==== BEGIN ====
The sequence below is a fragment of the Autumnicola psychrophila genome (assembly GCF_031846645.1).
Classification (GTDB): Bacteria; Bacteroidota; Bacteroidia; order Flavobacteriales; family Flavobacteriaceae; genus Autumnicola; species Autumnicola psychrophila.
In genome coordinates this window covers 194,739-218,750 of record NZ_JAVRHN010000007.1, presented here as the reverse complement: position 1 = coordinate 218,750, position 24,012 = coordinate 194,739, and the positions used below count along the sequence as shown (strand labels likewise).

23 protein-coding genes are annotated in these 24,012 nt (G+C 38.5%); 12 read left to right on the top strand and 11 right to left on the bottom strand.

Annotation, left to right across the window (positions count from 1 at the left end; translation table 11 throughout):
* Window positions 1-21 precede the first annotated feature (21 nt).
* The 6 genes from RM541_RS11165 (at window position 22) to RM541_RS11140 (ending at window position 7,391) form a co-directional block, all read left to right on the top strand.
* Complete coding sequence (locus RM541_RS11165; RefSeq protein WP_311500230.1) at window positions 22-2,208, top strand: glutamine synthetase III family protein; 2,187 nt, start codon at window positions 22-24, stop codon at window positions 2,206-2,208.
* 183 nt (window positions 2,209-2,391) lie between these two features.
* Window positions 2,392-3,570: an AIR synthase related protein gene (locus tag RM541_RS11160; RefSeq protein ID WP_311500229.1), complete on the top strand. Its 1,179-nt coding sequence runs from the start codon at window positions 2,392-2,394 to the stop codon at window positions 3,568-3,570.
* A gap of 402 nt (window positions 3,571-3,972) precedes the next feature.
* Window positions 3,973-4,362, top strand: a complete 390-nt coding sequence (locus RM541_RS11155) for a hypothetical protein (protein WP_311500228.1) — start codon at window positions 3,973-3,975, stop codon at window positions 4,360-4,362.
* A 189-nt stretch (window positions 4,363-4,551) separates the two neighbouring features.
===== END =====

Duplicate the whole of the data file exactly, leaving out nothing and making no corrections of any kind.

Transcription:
The sequence below is a fragment of the Autumnicola psychrophila genome (assembly GCF_031846645.1).
Classification (GTDB): Bacteria; Bacteroidota; Bacteroidia; order Flavobacteriales; family Flavobacteriaceae; genus Autumnicola; species Autumnicola psychrophila.
In genome coordinates this window covers 194,739-218,750 of record NZ_JAVRHN010000007.1, presented here as the reverse complement: position 1 = coordinate 218,750, position 24,012 = coordinate 194,739, and the positions used below count along the sequence as shown (strand labels likewise).

23 protein-coding genes are annotated in these 24,012 nt (G+C 38.5%); 12 read left to right on the top strand and 11 right to left on the bottom strand.

Annotation, left to right across the window (positions count from 1 at the left end; translation table 11 throughout):
* Window positions 1-21 precede the first annotated feature (21 nt).
* The 6 genes from RM541_RS11165 (at window position 22) to RM541_RS11140 (ending at window position 7,391) form a co-directional block, all read left to right on the top strand.
* Complete coding sequence (locus RM541_RS11165; RefSeq protein WP_311500230.1) at window positions 22-2,208, top strand: glutamine synthetase III family protein; 2,187 nt, start codon at window positions 22-24, stop codon at window positions 2,206-2,208.
* 183 nt (window positions 2,209-2,391) lie between these two features.
* Window positions 2,392-3,570: an AIR synthase related protein gene (locus tag RM541_RS11160; RefSeq protein ID WP_311500229.1), complete on the top strand. Its 1,179-nt coding sequence runs from the start codon at window positions 2,392-2,394 to the stop codon at window positions 3,568-3,570.
* A gap of 402 nt (window positions 3,571-3,972) precedes the next feature.
* Window positions 3,973-4,362, top strand: a complete 390-nt coding sequence (locus RM541_RS11155) for a hypothetical protein (protein WP_311500228.1) — start codon at window positions 3,973-3,975, stop codon at window positions 4,360-4,362.
* A 189-nt stretch (window positions 4,363-4,551) separates the two neighbouring features.